An announcement from the Treasury Department on Friday revealed that there was less money available for renters than some states had hoped.
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Sophie Kasakove and
A $46 billion federal program enacted by Congress to prevent evictions during the coronavirus pandemic got off to a sluggish start last year, but is now distributing cash so quickly that many states are running out of money, endangering millions of struggling tenants who depend on the support.
On Friday, the Biden administration announced that 665,000 households had received aid through the Emergency Rental Assistance Program in November, the most ever for any month, bringing the total distributed or planned to be spent to between $25 billion and $30 billion, according to the Treasury Department.
But that success means that several states, including New York, Texas and Oregon, have already used up nearly their entire share of federal funding from the program.
And the new numbers underscore the reality that the federal government’s largest-ever attempt to prevent evictions was never intended to be a long-term solution. Funds for struggling renters will soon disappear unless Congress renews funding, which is highly unlikely.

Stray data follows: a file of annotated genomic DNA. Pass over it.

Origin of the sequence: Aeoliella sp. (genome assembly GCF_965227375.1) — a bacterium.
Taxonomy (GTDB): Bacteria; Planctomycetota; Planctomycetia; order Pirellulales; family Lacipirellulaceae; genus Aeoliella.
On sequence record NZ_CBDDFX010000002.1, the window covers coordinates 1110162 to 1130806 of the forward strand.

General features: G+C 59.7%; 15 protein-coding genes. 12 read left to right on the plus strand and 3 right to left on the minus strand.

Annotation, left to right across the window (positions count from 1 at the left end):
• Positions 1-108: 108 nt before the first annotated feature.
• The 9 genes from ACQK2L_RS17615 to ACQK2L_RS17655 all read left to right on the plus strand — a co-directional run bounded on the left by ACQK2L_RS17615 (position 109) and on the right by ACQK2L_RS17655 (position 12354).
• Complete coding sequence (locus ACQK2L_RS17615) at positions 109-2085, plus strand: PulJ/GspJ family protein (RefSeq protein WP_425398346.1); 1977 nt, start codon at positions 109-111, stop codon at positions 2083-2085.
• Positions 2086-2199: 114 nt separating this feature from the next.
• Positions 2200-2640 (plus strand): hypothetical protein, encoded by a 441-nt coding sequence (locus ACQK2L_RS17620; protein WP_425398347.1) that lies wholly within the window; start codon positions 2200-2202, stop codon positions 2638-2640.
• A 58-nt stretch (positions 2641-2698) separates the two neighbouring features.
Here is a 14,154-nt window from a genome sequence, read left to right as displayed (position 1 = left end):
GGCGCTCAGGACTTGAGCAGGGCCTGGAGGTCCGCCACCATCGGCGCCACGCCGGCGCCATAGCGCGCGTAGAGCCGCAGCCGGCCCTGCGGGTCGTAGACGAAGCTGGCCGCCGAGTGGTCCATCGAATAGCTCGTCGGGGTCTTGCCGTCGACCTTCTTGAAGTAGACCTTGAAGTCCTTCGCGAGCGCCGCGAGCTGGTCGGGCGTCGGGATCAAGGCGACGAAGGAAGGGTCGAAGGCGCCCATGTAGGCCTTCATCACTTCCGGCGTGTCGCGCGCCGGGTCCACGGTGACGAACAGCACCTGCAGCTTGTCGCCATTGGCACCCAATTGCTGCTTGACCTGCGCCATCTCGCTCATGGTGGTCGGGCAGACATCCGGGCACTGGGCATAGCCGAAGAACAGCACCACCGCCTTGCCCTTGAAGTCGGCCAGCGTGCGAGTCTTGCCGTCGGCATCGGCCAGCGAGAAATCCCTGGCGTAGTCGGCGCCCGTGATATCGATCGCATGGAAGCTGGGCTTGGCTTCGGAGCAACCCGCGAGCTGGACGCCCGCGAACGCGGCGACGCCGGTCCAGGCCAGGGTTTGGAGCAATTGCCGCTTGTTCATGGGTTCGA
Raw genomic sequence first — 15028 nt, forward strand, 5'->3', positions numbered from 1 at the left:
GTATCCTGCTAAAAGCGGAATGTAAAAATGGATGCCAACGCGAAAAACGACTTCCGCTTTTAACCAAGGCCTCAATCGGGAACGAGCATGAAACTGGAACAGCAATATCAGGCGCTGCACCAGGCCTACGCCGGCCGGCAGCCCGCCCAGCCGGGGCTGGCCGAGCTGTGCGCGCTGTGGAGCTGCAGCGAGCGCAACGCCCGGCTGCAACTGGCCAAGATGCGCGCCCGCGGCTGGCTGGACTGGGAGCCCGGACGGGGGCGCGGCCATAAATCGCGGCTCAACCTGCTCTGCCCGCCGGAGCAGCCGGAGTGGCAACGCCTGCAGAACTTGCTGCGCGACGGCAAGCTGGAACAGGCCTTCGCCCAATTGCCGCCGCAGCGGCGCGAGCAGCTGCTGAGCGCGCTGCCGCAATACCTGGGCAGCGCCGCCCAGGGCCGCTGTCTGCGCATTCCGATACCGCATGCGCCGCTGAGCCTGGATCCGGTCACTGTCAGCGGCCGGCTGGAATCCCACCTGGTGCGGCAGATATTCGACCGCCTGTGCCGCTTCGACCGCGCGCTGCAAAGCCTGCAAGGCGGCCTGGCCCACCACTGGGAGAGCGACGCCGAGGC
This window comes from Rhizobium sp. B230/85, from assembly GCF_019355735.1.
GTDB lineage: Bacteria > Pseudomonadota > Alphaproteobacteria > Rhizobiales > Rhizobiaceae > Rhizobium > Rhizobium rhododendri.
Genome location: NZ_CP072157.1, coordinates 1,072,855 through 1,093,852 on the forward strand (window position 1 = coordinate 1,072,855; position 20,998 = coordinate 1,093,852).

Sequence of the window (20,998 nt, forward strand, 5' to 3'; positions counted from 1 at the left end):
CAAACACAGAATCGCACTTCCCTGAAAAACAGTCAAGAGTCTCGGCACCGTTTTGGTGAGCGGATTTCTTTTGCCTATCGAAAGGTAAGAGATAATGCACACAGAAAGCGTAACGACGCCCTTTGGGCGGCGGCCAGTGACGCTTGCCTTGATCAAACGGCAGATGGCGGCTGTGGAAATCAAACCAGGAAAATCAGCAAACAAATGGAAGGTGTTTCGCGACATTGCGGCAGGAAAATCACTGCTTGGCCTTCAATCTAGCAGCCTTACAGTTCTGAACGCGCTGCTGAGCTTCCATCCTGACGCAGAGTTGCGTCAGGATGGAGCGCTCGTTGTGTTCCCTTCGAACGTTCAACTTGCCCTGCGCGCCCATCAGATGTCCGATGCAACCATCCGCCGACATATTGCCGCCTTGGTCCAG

“There is tremendous uncertainty now, especially for renters,” said Vincent Reina, a professor of urban planning at the University of Pennsylvania who has helped design aid programs in Philadelphia. “Historically, we have had a nonexistent housing safety net nationally. Then we suddenly have this allocation of resources, and we build this whole new infrastructure. Now it’s about to go away, and we have no idea if it will ever be rebuilt.”
Those who have already received rental assistance can keep it. But renters who want to file for the first time or reapply may be out of luck.
Many states had expected a major boon this month, as the Treasury Department shifted $1.1 billion from states that had been slow in distributing funds.
Instead, the White House pressed Georgia, Arizona, Wisconsin, Louisiana and other states to voluntarily shift about $875 million to cities and counties in their states that needed the money most. As a result, a relatively small amount of funding was available to states that had requested more.
New York, for example, requested a billion dollars in added funding but stands to receive only $27 million, or 3 percent of what it asked for.
John Mitchell used rental assistance to remain in his Philadelphia apartment when he fell behind on rent, after losing his job as a restaurant server because of pandemic closures.
But now, with the surge of the Omicron variant, he is back in the same position. The restaurant where he works closed after a staff member tested positive for the coronavirus. Mr. Mitchell got sick, too, and now he is behind on rent again while he looks for a new job and cares for his mother, who is struggling with health issues.
“This has just been hell,” he said.
Landlords are facing uncertainty, too.